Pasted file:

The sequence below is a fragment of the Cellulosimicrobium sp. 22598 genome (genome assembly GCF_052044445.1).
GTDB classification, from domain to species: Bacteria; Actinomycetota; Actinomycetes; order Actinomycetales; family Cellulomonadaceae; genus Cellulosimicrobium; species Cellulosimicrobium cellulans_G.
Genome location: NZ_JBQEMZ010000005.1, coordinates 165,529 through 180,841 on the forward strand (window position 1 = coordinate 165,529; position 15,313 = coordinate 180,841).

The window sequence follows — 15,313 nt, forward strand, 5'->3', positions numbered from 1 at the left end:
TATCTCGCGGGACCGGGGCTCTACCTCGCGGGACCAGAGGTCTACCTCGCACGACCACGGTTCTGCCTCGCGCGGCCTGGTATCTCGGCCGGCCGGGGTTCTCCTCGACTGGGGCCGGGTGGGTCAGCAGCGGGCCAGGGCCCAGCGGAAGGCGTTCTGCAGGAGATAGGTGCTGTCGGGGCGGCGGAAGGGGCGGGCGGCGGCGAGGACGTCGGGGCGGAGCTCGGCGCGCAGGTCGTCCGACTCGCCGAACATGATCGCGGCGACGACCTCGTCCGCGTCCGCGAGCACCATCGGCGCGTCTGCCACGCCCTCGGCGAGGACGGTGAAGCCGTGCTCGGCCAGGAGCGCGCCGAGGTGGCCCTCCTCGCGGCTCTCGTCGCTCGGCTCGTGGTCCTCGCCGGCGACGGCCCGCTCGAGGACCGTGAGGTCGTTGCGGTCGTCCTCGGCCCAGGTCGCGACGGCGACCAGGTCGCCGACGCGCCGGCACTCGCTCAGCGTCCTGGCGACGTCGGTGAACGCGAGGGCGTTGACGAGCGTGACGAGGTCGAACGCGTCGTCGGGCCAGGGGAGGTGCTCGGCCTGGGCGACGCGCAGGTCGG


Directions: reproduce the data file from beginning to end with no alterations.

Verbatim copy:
The sequence below is a fragment of the Cellulosimicrobium sp. 22598 genome (genome assembly GCF_052044445.1).
GTDB classification, from domain to species: Bacteria; Actinomycetota; Actinomycetes; order Actinomycetales; family Cellulomonadaceae; genus Cellulosimicrobium; species Cellulosimicrobium cellulans_G.
Genome location: NZ_JBQEMZ010000005.1, coordinates 165,529 through 180,841 on the forward strand (window position 1 = coordinate 165,529; position 15,313 = coordinate 180,841).

The window sequence follows — 15,313 nt, forward strand, 5'->3', positions numbered from 1 at the left end:
TATCTCGCGGGACCGGGGCTCTACCTCGCGGGACCAGAGGTCTACCTCGCACGACCACGGTTCTGCCTCGCGCGGCCTGGTATCTCGGCCGGCCGGGGTTCTCCTCGACTGGGGCCGGGTGGGTCAGCAGCGGGCCAGGGCCCAGCGGAAGGCGTTCTGCAGGAGATAGGTGCTGTCGGGGCGGCGGAAGGGGCGGGCGGCGGCGAGGACGTCGGGGCGGAGCTCGGCGCGCAGGTCGTCCGACTCGCCGAACATGATCGCGGCGACGACCTCGTCCGCGTCCGCGAGCACCATCGGCGCGTCTGCCACGCCCTCGGCGAGGACGGTGAAGCCGTGCTCGGCCAGGAGCGCGCCGAGGTGGCCCTCCTCGCGGCTCTCGTCGCTCGGCTCGTGGTCCTCGCCGGCGACGGCCCGCTCGAGGACCGTGAGGTCGTTGCGGTCGTCCTCGGCCCAGGTCGCGACGGCGACCAGGTCGCCGACGCGCCGGCACTCGCTCAGCGTCCTGGCGACGTCGGTGAACGCGAGGGCGTTGACGAGCGTGACGAGGTCGAACGCGTCGTCGGGCCAGGGGAGGTGCTCGGCCTGGGCGACGCGCAGGTCGG